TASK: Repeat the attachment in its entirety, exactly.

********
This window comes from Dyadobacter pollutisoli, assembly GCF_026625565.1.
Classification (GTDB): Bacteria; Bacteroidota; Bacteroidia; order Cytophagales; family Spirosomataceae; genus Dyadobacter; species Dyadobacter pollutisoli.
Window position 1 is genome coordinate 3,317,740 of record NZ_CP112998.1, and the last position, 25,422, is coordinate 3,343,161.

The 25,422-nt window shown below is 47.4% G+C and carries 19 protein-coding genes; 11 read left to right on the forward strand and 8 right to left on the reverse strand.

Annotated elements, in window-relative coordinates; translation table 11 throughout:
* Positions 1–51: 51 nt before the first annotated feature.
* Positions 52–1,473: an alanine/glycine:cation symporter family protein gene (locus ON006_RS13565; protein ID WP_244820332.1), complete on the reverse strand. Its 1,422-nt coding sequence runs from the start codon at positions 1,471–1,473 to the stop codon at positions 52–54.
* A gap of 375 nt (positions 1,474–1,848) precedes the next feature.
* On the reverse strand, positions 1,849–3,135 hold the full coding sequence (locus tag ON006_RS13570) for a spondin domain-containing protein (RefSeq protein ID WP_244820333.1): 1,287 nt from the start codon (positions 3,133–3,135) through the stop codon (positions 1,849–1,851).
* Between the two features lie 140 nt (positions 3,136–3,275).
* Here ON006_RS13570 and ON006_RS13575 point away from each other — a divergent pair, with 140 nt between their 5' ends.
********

This window comes from Dyadobacter pollutisoli, assembly GCF_026625565.1.
Classification (GTDB): Bacteria; Bacteroidota; Bacteroidia; order Cytophagales; family Spirosomataceae; genus Dyadobacter; species Dyadobacter pollutisoli.
Window position 1 is genome coordinate 3,317,740 of record NZ_CP112998.1, and the last position, 25,422, is coordinate 3,343,161.

The 25,422-nt window shown below is 47.4% G+C and carries 19 protein-coding genes; 11 read left to right on the forward strand and 8 right to left on the reverse strand.

Annotated elements, in window-relative coordinates; translation table 11 throughout:
* Positions 1–51: 51 nt before the first annotated feature.
* Positions 52–1,473: an alanine/glycine:cation symporter family protein gene (locus ON006_RS13565; protein ID WP_244820332.1), complete on the reverse strand. Its 1,422-nt coding sequence runs from the start codon at positions 1,471–1,473 to the stop codon at positions 52–54.
* A gap of 375 nt (positions 1,474–1,848) precedes the next feature.
* On the reverse strand, positions 1,849–3,135 hold the full coding sequence (locus tag ON006_RS13570) for a spondin domain-containing protein (RefSeq protein ID WP_244820333.1): 1,287 nt from the start codon (positions 3,133–3,135) through the stop codon (positions 1,849–1,851).
* Between the two features lie 140 nt (positions 3,136–3,275).
* Here ON006_RS13570 and ON006_RS13575 point away from each other — a divergent pair, with 140 nt between their 5' ends.